The coccoid cell of Symbiodinium is spherical and ranges in average diameter from 6 to 13 µm, depending on the species (Blank et al. 1989). This stage is often wrongly interpreted as a dinocyst; hence, in published literature, the alga in hospite is often referred to as a vegetative cyst. The term cyst usually refers to a dormant, metabolically quiescent stage in the life history of other dinoflagellates, initiated by several factors, including nutrient availability, temperature, and day length. Such cysts permit extended resistance to unfavourable environmental conditions. Coccoid Symbiodinium cells are metabolically active, as they photosynthesize, undergo mitosis, and actively synthesize proteins and nucleic acids. While most dinoflagellates undergo mitosis as a mastigote, in Symbiodinium, mitosis occurs exclusively in the coccoid cell.
The coccoid cell is surrounded by a cellulosic, usually smooth cell wall that contains large-molecular-weight proteins and glycoproteins. Cell walls grow thicker in culture than in hospite (Fig 11B). The cell membrane (plasmalemma) is located beneath the cell wall yet little is known about its composition and function in terms of the regulation of trans-membrane transport of metabolites. During karyokinesis and cytokinesis, the cell wall remains intact until the mastigotes escape the mother cell. In culture, the discarded walls accumulate at the bottom of the culture vessel. It is not known what becomes of the walls from divided cells in hospite. One species, S. pilosum, possesses tufts of hair-like projections from the cell wall; this is the only known surface characteristic used to diagnose a species in the genus.
Most described species possess a single, peripheral, reticulated chloroplast bounded by three membranes. The volume of the cell occupied by the chloroplast varies among species. The lamellae comprise three closely appressed (stacked) thylakoids, and are attached by two stalks to the pyrenoid surrounded by a starch sheath. In three of the described species, the thylakoids are in parallel arrays, but in S. pilosum, there are also peripheral lamellae. There are no thylakoid membranes invading the pyrenoid, which is unlike other symbiotic dinoflagellates. The lipid components of thylakoids include the galactolipids (monogalactosyl-diglycerides, digalactosyl-diglycerides), the sulpholipid, (sulphoquinovosyl-diglyceride), phosphatidyl glycerol, and phosphatidyl choline. Associated with these are various fatty acids. The light-harvesting and reaction centre components in the thylakoid membrane include a water-soluble peridinin-chlorophyll (chl.) a-protein complex (PCP), and a membrane-bound chl. a-chl. c2–peridinin- protein complex (acpPC), along with typical photosynthetic electron transport systems such as the photosystem II reaction centre and the chl. aP700 reaction centre complex of photosystem I. Also associated with the thylakoids are the xanthophylls dinoxanthin, diadinoxanthin, diatoxanthin and the carotene, B-carotene. The pyrenoid contains the nuclear-encoded enzyme type II Ribulose-bis-phosphate- carboxylase-oxygenase (Rubisco), which is responsible for the catalysis of inorganic carbon dioxide into organic compounds.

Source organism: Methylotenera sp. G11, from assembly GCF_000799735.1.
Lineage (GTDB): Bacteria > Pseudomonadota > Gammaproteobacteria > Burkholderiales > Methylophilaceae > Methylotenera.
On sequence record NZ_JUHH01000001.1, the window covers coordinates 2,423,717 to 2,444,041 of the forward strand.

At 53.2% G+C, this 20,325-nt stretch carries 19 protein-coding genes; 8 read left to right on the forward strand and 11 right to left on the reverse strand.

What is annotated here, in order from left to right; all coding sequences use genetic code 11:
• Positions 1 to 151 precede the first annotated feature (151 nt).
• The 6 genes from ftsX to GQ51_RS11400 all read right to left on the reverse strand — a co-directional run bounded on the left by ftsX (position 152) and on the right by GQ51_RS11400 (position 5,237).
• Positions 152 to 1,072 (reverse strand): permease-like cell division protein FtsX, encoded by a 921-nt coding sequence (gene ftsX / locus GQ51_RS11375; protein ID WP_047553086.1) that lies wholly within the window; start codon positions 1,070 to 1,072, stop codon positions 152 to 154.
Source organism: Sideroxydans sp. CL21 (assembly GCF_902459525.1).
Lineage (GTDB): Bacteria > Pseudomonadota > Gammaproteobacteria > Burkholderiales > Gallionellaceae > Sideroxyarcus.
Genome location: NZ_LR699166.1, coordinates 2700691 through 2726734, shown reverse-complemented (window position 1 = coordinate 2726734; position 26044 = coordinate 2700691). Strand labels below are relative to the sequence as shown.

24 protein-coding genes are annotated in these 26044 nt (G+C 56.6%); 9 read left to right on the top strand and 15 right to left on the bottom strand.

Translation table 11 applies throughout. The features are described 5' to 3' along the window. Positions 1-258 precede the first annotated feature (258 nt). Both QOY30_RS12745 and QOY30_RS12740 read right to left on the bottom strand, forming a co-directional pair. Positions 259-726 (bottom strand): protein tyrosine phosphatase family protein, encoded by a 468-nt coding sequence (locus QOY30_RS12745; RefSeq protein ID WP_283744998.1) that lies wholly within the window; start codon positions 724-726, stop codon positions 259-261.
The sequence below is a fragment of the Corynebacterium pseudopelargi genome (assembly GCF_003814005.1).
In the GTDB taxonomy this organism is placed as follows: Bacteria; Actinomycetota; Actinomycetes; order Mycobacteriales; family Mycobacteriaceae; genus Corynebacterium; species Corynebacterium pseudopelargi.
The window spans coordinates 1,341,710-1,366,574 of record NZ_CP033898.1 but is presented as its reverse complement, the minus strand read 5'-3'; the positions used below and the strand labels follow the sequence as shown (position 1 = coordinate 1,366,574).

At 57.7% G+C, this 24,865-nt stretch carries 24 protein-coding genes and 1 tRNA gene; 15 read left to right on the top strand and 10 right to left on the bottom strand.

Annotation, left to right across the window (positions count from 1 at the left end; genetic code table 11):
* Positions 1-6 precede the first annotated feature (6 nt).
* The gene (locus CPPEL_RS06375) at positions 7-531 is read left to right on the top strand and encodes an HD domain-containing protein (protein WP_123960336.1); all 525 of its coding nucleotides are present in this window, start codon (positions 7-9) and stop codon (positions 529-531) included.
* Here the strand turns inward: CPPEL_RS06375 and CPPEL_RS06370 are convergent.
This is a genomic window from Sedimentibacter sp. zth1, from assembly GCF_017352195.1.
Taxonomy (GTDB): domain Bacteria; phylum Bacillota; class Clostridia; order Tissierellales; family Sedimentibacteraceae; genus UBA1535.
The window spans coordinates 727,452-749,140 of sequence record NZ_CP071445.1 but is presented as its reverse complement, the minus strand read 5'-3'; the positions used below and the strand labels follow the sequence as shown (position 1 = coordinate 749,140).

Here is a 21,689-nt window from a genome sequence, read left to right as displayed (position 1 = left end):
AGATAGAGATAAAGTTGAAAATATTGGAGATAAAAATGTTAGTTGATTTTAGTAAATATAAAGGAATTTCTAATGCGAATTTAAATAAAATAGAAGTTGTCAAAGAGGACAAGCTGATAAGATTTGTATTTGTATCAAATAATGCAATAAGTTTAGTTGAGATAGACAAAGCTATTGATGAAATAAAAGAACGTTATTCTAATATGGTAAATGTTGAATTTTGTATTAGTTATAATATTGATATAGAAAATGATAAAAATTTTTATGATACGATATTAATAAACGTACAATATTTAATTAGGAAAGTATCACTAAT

All cultured isolates (i.e. strains) are capable of phenotypic adjustment in their capacity for light harvesting (i.e. photoacclimation), such as by altering the cellular Chl a and peridinin quota, as well as the size and number of photosynthetic units. However, the ability to acclimate is a reflection of genetic differences among species that are differently adapted (evolved) to a particular photic environment. For example, S. pilosum is characterized as a high light-adapted species, while others are low light-adapted (S. kawagutii) or adapted to a larger range in varying light fields (S. microadriaticum).